From Apple to my own start-ups, I've worked for big brands (Apple, Xerox, MGM Studios), fast growth start-ups (RealPractice, CircleUp) and a leading international non-profit (WorldVision).
Have grown revenues, built great products managed sales, marketing & operations.
Can shift between high-level strategic to hand's-on in 10 seconds flat. I'm honest and not a fluffy brander -- I won't water down my opinions, I will give to you as I see it.
In my opinion you don't need marketing yet, you need sales. You have a nearly zero cost channel called the telephone and email (get opt-in first). LinkedIn if it is a B-to-B product. Just start selling it and get a few customers. Build on that, learn from it, sell a few more. Once you have a good product, take happy customers and get referrals and/or testimonials. THEN start marketing via social media. If it's a fantastic consumer product with large potential customer base, you might actually be able to start to grow. If not, you probably need to get $ for marketing ASAP.
Sorry to be a bit blunt in my answer, but the client hired your "e-commerce web agency" to do e-commerce conversion optimization, yet your company doesn't know how to do e-commerce conversion optimization?
Perhaps have a conversation with someone in your company or talk to your manager or the agency principal and encourage them to hire for e-commerce conversion optimization expertise. It's an entire discipline requiring years of experience and track record in driving higher conversions for e-commerce sites (in my opinion).
In lieu of that, how many marketing dollars are going to be spent to drive traffic to the site and who is managing that part? Often new start-ups will spend so much of their dollars BUILDING the site, they don't leave much money to spend on AdWords or other methods to drive traffic to it. The amount of traffic will help determine how many tests to run and how often. Usually we start with two very different landing pages (do you have landing pages?), then fine-tune the split testing down to things like headlines and photos. The checkout pages, especially any pricing pages, are also critical in the testing. Is it a brand new concept or established product/service? If brand new, it will take very well-crafted pages to get visitors to pay money for something (vs. a trial). If established, why is your product best and why should I buy now? You should map out the conversion flows to the confirmation page (success page) and measure the drop-off or conversion rates at each step. Test different elements/pages at each step. Also measure things like average cart size (if more than one product), revenue per transaction and long-term customer value.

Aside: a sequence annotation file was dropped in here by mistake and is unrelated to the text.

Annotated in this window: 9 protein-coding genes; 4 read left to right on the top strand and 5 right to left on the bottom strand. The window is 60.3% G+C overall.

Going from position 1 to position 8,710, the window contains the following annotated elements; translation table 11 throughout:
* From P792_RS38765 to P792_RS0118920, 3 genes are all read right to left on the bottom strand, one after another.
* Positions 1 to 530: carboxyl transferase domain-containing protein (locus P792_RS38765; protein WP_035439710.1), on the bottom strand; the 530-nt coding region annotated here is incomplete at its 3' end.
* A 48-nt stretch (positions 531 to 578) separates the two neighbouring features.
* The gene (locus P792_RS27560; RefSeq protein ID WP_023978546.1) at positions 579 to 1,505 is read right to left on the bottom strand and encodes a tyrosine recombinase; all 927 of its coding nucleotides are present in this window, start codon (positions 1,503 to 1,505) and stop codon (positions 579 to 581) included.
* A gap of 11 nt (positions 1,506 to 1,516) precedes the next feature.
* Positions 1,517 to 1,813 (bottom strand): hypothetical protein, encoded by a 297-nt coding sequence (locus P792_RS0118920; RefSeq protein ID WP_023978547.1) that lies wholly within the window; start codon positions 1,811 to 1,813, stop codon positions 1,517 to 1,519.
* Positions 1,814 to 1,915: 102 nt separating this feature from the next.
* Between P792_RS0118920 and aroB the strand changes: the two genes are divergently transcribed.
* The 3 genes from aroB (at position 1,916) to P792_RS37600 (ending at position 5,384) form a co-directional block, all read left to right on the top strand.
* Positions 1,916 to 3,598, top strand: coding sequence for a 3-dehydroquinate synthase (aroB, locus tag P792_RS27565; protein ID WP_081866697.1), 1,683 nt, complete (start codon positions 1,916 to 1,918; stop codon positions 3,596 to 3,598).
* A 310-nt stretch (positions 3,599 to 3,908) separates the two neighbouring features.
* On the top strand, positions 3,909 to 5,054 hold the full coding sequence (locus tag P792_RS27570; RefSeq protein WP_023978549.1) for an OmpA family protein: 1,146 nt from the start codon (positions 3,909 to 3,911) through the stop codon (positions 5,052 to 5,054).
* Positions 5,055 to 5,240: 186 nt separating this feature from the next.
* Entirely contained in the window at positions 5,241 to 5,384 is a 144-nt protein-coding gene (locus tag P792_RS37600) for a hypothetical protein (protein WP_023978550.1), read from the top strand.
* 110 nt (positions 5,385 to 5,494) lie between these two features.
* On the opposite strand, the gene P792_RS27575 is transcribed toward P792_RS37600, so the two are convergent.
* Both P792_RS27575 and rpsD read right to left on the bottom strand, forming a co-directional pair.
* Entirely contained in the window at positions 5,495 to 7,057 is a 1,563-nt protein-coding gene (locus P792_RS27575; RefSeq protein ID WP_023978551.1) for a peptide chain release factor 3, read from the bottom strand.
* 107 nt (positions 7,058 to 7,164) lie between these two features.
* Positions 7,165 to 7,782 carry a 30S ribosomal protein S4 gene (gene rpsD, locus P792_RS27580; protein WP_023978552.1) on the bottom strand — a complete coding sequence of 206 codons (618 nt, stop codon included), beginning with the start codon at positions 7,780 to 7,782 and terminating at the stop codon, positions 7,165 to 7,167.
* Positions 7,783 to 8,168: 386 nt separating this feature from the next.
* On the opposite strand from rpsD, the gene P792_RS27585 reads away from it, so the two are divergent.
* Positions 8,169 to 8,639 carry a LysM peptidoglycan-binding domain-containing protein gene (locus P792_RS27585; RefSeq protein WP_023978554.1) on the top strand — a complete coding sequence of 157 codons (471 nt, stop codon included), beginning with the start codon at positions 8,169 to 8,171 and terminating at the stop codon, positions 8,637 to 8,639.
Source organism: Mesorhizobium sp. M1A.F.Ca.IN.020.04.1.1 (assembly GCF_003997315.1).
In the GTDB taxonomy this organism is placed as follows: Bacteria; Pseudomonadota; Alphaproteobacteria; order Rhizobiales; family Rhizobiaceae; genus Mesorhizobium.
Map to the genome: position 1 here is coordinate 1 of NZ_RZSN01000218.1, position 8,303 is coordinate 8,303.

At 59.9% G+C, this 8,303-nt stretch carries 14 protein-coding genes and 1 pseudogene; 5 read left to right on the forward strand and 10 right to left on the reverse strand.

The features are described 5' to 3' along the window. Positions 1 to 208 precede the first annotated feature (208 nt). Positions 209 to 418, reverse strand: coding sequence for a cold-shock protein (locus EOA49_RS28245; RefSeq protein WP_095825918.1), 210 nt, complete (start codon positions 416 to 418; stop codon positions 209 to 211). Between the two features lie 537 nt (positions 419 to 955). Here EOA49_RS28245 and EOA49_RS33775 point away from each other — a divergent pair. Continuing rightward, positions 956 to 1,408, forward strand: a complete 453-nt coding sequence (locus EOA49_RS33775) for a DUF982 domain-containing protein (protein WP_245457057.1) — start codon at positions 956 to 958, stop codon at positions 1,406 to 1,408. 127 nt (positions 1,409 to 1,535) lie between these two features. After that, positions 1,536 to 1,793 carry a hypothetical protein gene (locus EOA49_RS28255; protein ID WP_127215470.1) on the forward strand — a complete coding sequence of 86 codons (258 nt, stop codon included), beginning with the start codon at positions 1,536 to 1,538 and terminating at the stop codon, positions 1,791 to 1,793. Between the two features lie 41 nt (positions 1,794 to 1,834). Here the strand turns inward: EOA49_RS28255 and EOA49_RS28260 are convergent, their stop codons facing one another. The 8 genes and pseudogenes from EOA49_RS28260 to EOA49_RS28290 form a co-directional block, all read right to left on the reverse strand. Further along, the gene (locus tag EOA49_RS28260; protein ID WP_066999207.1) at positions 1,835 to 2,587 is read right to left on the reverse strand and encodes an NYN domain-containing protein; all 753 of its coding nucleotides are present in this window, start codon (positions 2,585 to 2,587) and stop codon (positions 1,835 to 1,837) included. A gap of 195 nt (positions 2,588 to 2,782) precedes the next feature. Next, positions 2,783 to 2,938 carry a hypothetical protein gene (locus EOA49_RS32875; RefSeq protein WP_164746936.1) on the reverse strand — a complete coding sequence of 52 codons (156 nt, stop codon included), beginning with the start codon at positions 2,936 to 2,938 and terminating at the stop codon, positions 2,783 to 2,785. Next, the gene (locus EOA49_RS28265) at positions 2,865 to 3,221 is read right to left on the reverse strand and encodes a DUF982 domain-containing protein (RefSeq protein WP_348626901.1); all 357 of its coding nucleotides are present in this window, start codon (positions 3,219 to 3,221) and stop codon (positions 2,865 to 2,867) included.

Hope that helps. Best wishes to you!
Hello. It's been a while, so perhaps you already have your answer? My two cents: I don't want to discourage you, but this is a pretty crowded marketplace (Angie's list, Yelp, ClubLocal, Home Advisor, Thumbtack, etc). It takes a lot of marketing dollars (and/or a great product/service) to fund consumer awareness building.
Small businesses also don't usually fork over $200/month (that is a lot of money to most) for an untested service.
You might try a lower entry point for the businesses and start smaller (10 businesses). Just call a few businesses (have a sales website, email, PDF overview ready first) and see if they have any interest. Most contractors these days pay either per prospect lead or per transaction. Paying for "impressions" PLUS revenue share (how are you going to track this, BTW?) might be more than they are willing to risk on a new venture.
Best to you!
Hi there. Have managed thousands of attorney online programs, I'll see if I can provide any suggestions. However, it usually depends on what type of practice you have. Commercial litigation might have a much different strategy than personal injury, for example.
Let us know and I'll come back with some thoughts. Google ads may be a good place to look, though, if not already doing. Although $1k in Los Angeles market might be spent quickly.